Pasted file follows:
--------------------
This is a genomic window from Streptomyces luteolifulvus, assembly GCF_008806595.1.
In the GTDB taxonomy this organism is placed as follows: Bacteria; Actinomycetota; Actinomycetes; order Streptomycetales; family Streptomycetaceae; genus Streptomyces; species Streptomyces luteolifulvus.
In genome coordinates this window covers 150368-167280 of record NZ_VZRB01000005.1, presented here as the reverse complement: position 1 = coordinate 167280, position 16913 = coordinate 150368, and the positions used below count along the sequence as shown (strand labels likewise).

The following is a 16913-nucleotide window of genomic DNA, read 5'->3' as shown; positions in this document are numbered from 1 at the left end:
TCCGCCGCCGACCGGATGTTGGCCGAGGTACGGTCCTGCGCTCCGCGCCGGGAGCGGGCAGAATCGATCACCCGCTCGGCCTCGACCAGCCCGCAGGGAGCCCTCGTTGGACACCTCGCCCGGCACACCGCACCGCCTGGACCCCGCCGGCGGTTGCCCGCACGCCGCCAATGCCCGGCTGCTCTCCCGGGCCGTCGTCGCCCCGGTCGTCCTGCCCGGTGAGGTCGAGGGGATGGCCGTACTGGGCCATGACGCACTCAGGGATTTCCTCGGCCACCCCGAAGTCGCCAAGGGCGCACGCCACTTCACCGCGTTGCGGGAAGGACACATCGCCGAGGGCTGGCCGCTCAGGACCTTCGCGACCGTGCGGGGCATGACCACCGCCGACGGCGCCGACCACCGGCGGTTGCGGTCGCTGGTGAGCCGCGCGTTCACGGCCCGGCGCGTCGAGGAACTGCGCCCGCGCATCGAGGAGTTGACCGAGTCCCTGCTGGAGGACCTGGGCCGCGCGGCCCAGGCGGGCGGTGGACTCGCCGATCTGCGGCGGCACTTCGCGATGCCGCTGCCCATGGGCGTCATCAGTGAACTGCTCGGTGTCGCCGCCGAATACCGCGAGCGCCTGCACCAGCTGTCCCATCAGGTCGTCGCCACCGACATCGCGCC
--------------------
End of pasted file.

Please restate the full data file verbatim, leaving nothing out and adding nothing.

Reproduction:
This is a genomic window from Streptomyces luteolifulvus, assembly GCF_008806595.1.
In the GTDB taxonomy this organism is placed as follows: Bacteria; Actinomycetota; Actinomycetes; order Streptomycetales; family Streptomycetaceae; genus Streptomyces; species Streptomyces luteolifulvus.
In genome coordinates this window covers 150368-167280 of record NZ_VZRB01000005.1, presented here as the reverse complement: position 1 = coordinate 167280, position 16913 = coordinate 150368, and the positions used below count along the sequence as shown (strand labels likewise).

The following is a 16913-nucleotide window of genomic DNA, read 5'->3' as shown; positions in this document are numbered from 1 at the left end:
TCCGCCGCCGACCGGATGTTGGCCGAGGTACGGTCCTGCGCTCCGCGCCGGGAGCGGGCAGAATCGATCACCCGCTCGGCCTCGACCAGCCCGCAGGGAGCCCTCGTTGGACACCTCGCCCGGCACACCGCACCGCCTGGACCCCGCCGGCGGTTGCCCGCACGCCGCCAATGCCCGGCTGCTCTCCCGGGCCGTCGTCGCCCCGGTCGTCCTGCCCGGTGAGGTCGAGGGGATGGCCGTACTGGGCCATGACGCACTCAGGGATTTCCTCGGCCACCCCGAAGTCGCCAAGGGCGCACGCCACTTCACCGCGTTGCGGGAAGGACACATCGCCGAGGGCTGGCCGCTCAGGACCTTCGCGACCGTGCGGGGCATGACCACCGCCGACGGCGCCGACCACCGGCGGTTGCGGTCGCTGGTGAGCCGCGCGTTCACGGCCCGGCGCGTCGAGGAACTGCGCCCGCGCATCGAGGAGTTGACCGAGTCCCTGCTGGAGGACCTGGGCCGCGCGGCCCAGGCGGGCGGTGGACTCGCCGATCTGCGGCGGCACTTCGCGATGCCGCTGCCCATGGGCGTCATCAGTGAACTGCTCGGTGTCGCCGCCGAATACCGCGAGCGCCTGCACCAGCTGTCCCATCAGGTCGTCGCCACCGACATCGCGCC